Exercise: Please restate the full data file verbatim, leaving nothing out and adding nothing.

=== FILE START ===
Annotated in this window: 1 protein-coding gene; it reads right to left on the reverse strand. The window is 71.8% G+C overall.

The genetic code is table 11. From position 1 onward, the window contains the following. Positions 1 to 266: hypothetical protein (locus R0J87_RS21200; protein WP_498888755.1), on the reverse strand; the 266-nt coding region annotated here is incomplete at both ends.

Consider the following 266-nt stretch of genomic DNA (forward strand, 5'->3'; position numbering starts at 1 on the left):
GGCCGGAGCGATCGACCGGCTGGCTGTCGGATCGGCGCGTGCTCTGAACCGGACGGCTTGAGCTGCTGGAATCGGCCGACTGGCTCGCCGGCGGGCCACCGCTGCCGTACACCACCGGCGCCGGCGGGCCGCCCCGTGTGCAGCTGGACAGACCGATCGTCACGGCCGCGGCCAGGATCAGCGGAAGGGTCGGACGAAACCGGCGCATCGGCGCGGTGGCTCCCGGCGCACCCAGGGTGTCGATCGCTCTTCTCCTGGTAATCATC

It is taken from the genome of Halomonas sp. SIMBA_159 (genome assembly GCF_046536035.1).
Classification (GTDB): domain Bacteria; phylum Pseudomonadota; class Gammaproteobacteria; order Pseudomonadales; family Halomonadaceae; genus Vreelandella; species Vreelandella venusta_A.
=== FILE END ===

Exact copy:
Annotated in this window: 1 protein-coding gene; it reads right to left on the reverse strand. The window is 71.8% G+C overall.

The genetic code is table 11. From position 1 onward, the window contains the following. Positions 1 to 266: hypothetical protein (locus R0J87_RS21200; protein WP_498888755.1), on the reverse strand; the 266-nt coding region annotated here is incomplete at both ends.

Consider the following 266-nt stretch of genomic DNA (forward strand, 5'->3'; position numbering starts at 1 on the left):
GGCCGGAGCGATCGACCGGCTGGCTGTCGGATCGGCGCGTGCTCTGAACCGGACGGCTTGAGCTGCTGGAATCGGCCGACTGGCTCGCCGGCGGGCCACCGCTGCCGTACACCACCGGCGCCGGCGGGCCGCCCCGTGTGCAGCTGGACAGACCGATCGTCACGGCCGCGGCCAGGATCAGCGGAAGGGTCGGACGAAACCGGCGCATCGGCGCGGTGGCTCCCGGCGCACCCAGGGTGTCGATCGCTCTTCTCCTGGTAATCATC

It is taken from the genome of Halomonas sp. SIMBA_159 (genome assembly GCF_046536035.1).
Classification (GTDB): domain Bacteria; phylum Pseudomonadota; class Gammaproteobacteria; order Pseudomonadales; family Halomonadaceae; genus Vreelandella; species Vreelandella venusta_A.